2. What are the different revenue streams for the teams and players respectively? Are there any outliers, like teams or individuals that have a completely different business model that you think is interesting?

Teams:
1. Prizepools (often a % goes to the team)
2. Twitch livestreams (donations and subscribers)
3. Players livestreams (the team often get a % of the income)
4. Sponsors and partnerships with the team
5. Partnerships/ambassadorships with the players (team often gets % of the deal)
6. Social media income (imagine youtube revenue for example)
7. Other sources of income like a merch, selling their own hardware, organizing own events (tickets) etc.
8. Speaking (if owners are invited to speak and get paid)

Players (a lot of the same sources)
1. Salary
2. Prizepools
3. Twitch livestreams (donations and subscribers)
4. Partnerships/ambassadorships
5. Social media income (personal social media of the player)
6. Speaking (if player is invited to speak and paid. This is something I had as well)
7. Coaching (some trade their time to coach other players. Check gamersensei for example)

3. It seems most games have a shelf-life of ~5 years before the fans hop to a newer release. Most companies have tried keeping their audience engaged with regular content updates, sequels, and balance patches. But still, is this a significant risk for investors and entrepreneurs who are focused on 1 game? The traditional competitive world has mostly timeless games that don't change much like Soccer, Chess, Basketball, Poker, etc.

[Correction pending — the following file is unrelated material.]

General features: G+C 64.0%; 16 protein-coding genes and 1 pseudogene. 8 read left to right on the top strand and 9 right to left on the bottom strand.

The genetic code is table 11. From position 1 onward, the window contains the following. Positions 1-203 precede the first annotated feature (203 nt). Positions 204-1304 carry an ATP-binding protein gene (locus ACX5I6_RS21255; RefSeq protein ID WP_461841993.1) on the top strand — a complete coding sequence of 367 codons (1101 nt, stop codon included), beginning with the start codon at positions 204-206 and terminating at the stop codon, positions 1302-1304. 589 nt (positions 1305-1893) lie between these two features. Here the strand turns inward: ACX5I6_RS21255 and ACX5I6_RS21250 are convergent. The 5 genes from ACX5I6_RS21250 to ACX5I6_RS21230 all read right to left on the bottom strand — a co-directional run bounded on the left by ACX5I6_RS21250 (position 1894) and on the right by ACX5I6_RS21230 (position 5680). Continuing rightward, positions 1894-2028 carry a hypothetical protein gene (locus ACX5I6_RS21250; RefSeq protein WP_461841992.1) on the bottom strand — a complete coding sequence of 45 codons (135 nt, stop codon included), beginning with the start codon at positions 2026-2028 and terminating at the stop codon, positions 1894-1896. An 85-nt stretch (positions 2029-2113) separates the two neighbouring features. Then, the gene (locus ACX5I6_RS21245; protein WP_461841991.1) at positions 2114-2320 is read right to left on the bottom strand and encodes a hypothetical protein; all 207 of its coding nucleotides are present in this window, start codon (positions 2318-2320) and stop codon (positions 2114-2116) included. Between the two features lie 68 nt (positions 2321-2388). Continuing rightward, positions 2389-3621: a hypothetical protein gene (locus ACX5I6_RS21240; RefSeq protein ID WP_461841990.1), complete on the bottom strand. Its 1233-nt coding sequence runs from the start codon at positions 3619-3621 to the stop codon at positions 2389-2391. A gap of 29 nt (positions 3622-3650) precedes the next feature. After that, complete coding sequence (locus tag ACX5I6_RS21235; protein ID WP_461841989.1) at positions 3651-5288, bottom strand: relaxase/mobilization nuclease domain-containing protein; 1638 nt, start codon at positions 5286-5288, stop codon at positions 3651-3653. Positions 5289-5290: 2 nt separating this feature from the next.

That fully depends on the game. CSGO exists since 2000 and is more popular than ever. League of Legends exists since 2009 and is also more popular than ever. The difficulty for a developer/publisher is to build a strong community. Building a community is partly done by things you mentioned. You always have to listen, engage, update etc, always show you care about the people playing and you take them along the ride. The better you do the job, the less chance of them 'cheating' on a new title. Or, what happens often, is that people play a new title but then come back again to the title they love and trust. Professional players have a big impact on how succesful a game can and will be.

Investors often invest in organizations and not just 1 team. A organization like Team Liquid and Fnatic all have multiple teams in different games, all playing on the highest level.

I wonder what you meant with 'entrepreneurs' as that's a very global word.

By the way, I do agree with the fact that the industry is consistently developing. New titles are always on the rise and can be a danger for other titles if they manage to not only attract a community, but also hold them close. A great example was the Battle Royale game H1Z1. One of the absolute first with this concept, great stuff. Though, they never made it out of the Beta and things weren't great. Then PUBG came and really destroyed H1Z1. So as a developer, you gotta be able to adapt fast and always look many years ahead

4. How important is the spectator experience and how can it be improved? I really enjoyed watching fighting games and rocket league (car soccer for those who don't know) because it's very easy to grasp what's going on even if you don't play the games (although I did play them). Compare that to Mobas or FPS games with tons of camera movement, large amount of players, and distracting overlays. I never understood the joy of watching them.

Spectator experience is part of establishing a strong community so it is very important that the quality is good. However, it also depends on the target audience. Rocket League, FIFA, Streetfighter, all games that are indeed very easy to follow for everyone. I also advice the Esports Liaison Group (in connection with the IOC and the president, Thomas Bach), and this is the reason why it's good for the Olympics to start with an easy to understand game to attract more people in the community. Eventually, these people will find other games, some will trigger their interest and some not.